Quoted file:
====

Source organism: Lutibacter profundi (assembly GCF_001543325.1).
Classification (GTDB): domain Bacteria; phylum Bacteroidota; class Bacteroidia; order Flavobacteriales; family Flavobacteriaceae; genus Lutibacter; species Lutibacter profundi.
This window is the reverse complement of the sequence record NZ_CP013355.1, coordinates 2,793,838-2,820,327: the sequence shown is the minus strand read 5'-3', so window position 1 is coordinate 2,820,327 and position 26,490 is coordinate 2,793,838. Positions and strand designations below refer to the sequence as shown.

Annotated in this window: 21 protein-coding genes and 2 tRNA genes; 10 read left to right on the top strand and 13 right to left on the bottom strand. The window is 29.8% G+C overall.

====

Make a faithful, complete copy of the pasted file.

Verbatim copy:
Source organism: Lutibacter profundi (assembly GCF_001543325.1).
Classification (GTDB): domain Bacteria; phylum Bacteroidota; class Bacteroidia; order Flavobacteriales; family Flavobacteriaceae; genus Lutibacter; species Lutibacter profundi.
This window is the reverse complement of the sequence record NZ_CP013355.1, coordinates 2,793,838-2,820,327: the sequence shown is the minus strand read 5'-3', so window position 1 is coordinate 2,820,327 and position 26,490 is coordinate 2,793,838. Positions and strand designations below refer to the sequence as shown.

Annotated in this window: 21 protein-coding genes and 2 tRNA genes; 10 read left to right on the top strand and 13 right to left on the bottom strand. The window is 29.8% G+C overall.